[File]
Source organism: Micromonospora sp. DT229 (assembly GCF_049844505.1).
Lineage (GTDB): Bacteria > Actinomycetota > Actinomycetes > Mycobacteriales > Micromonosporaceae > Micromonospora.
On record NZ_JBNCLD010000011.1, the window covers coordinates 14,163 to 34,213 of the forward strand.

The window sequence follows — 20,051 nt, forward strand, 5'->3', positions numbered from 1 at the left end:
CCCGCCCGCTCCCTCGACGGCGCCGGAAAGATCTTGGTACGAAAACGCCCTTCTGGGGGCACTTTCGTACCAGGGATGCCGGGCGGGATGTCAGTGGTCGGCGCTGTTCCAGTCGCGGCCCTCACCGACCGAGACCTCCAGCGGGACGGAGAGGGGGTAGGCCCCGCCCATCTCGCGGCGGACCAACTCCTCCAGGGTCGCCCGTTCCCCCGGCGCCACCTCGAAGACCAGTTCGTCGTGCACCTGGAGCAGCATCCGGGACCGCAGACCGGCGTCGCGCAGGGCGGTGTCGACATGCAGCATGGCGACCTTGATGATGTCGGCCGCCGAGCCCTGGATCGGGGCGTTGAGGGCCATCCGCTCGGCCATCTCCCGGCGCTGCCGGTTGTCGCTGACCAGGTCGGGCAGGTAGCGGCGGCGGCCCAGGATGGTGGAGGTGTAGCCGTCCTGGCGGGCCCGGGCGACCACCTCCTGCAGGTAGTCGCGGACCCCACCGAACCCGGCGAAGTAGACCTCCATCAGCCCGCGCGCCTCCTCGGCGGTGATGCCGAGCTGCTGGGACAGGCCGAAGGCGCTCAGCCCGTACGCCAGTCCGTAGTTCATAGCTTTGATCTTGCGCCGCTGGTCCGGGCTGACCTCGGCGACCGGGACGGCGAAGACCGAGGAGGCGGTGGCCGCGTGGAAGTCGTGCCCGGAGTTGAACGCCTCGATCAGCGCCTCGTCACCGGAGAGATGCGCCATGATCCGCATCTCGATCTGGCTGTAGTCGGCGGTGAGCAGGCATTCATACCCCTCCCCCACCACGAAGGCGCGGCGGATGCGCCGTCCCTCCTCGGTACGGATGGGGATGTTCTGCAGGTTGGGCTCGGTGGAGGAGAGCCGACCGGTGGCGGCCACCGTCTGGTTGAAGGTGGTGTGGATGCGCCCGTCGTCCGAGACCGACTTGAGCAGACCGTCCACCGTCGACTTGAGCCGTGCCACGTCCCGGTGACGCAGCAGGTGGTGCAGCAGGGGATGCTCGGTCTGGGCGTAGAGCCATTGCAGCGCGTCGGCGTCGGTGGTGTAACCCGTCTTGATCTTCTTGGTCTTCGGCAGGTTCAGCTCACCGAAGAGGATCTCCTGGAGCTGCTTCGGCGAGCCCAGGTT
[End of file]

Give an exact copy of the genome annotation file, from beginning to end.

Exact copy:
Source organism: Micromonospora sp. DT229 (assembly GCF_049844505.1).
Lineage (GTDB): Bacteria > Actinomycetota > Actinomycetes > Mycobacteriales > Micromonosporaceae > Micromonospora.
On record NZ_JBNCLD010000011.1, the window covers coordinates 14,163 to 34,213 of the forward strand.

The window sequence follows — 20,051 nt, forward strand, 5'->3', positions numbered from 1 at the left end:
CCCGCCCGCTCCCTCGACGGCGCCGGAAAGATCTTGGTACGAAAACGCCCTTCTGGGGGCACTTTCGTACCAGGGATGCCGGGCGGGATGTCAGTGGTCGGCGCTGTTCCAGTCGCGGCCCTCACCGACCGAGACCTCCAGCGGGACGGAGAGGGGGTAGGCCCCGCCCATCTCGCGGCGGACCAACTCCTCCAGGGTCGCCCGTTCCCCCGGCGCCACCTCGAAGACCAGTTCGTCGTGCACCTGGAGCAGCATCCGGGACCGCAGACCGGCGTCGCGCAGGGCGGTGTCGACATGCAGCATGGCGACCTTGATGATGTCGGCCGCCGAGCCCTGGATCGGGGCGTTGAGGGCCATCCGCTCGGCCATCTCCCGGCGCTGCCGGTTGTCGCTGACCAGGTCGGGCAGGTAGCGGCGGCGGCCCAGGATGGTGGAGGTGTAGCCGTCCTGGCGGGCCCGGGCGACCACCTCCTGCAGGTAGTCGCGGACCCCACCGAACCCGGCGAAGTAGACCTCCATCAGCCCGCGCGCCTCCTCGGCGGTGATGCCGAGCTGCTGGGACAGGCCGAAGGCGCTCAGCCCGTACGCCAGTCCGTAGTTCATAGCTTTGATCTTGCGCCGCTGGTCCGGGCTGACCTCGGCGACCGGGACGGCGAAGACCGAGGAGGCGGTGGCCGCGTGGAAGTCGTGCCCGGAGTTGAACGCCTCGATCAGCGCCTCGTCACCGGAGAGATGCGCCATGATCCGCATCTCGATCTGGCTGTAGTCGGCGGTGAGCAGGCATTCATACCCCTCCCCCACCACGAAGGCGCGGCGGATGCGCCGTCCCTCCTCGGTACGGATGGGGATGTTCTGCAGGTTGGGCTCGGTGGAGGAGAGCCGACCGGTGGCGGCCACCGTCTGGTTGAAGGTGGTGTGGATGCGCCCGTCGTCCGAGACCGACTTGAGCAGACCGTCCACCGTCGACTTGAGCCGTGCCACGTCCCGGTGACGCAGCAGGTGGTGCAGCAGGGGATGCTCGGTCTGGGCGTAGAGCCATTGCAGCGCGTCGGCGTCGGTGGTGTAACCCGTCTTGATCTTCTTGGTCTTCGGCAGGTTCAGCTCACCGAAGAGGATCTCCTGGAGCTGCTTCGGCGAGCCCAGGTT